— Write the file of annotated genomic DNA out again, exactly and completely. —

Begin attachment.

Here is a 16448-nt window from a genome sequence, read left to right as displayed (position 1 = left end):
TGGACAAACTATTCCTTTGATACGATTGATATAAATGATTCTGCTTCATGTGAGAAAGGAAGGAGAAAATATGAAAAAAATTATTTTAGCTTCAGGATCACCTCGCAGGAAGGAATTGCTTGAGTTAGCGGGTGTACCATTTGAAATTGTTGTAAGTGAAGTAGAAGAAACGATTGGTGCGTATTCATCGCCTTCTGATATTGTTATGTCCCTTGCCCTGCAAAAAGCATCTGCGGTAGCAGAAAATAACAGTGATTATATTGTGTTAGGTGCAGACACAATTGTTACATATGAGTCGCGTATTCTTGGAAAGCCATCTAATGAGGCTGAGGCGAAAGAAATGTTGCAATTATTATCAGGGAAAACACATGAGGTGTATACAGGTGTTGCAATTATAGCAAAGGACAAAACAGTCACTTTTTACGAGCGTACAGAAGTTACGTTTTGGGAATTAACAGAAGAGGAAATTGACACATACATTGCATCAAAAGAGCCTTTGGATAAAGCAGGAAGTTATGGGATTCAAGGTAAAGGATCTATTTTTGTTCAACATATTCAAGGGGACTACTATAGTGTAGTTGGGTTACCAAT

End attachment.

Here is a 16448-nt window from a genome sequence, read left to right as displayed (position 1 = left end):
TGGACAAACTATTCCTTTGATACGATTGATATAAATGATTCTGCTTCATGTGAGAAAGGAAGGAGAAAATATGAAAAAAATTATTTTAGCTTCAGGATCACCTCGCAGGAAGGAATTGCTTGAGTTAGCGGGTGTACCATTTGAAATTGTTGTAAGTGAAGTAGAAGAAACGATTGGTGCGTATTCATCGCCTTCTGATATTGTTATGTCCCTTGCCCTGCAAAAAGCATCTGCGGTAGCAGAAAATAACAGTGATTATATTGTGTTAGGTGCAGACACAATTGTTACATATGAGTCGCGTATTCTTGGAAAGCCATCTAATGAGGCTGAGGCGAAAGAAATGTTGCAATTATTATCAGGGAAAACACATGAGGTGTATACAGGTGTTGCAATTATAGCAAAGGACAAAACAGTCACTTTTTACGAGCGTACAGAAGTTACGTTTTGGGAATTAACAGAAGAGGAAATTGACACATACATTGCATCAAAAGAGCCTTTGGATAAAGCAGGAAGTTATGGGATTCAAGGTAAAGGATCTATTTTTGTTCAACATATTCAAGGGGACTACTATAGTGTAGTTGGGTTACCAAT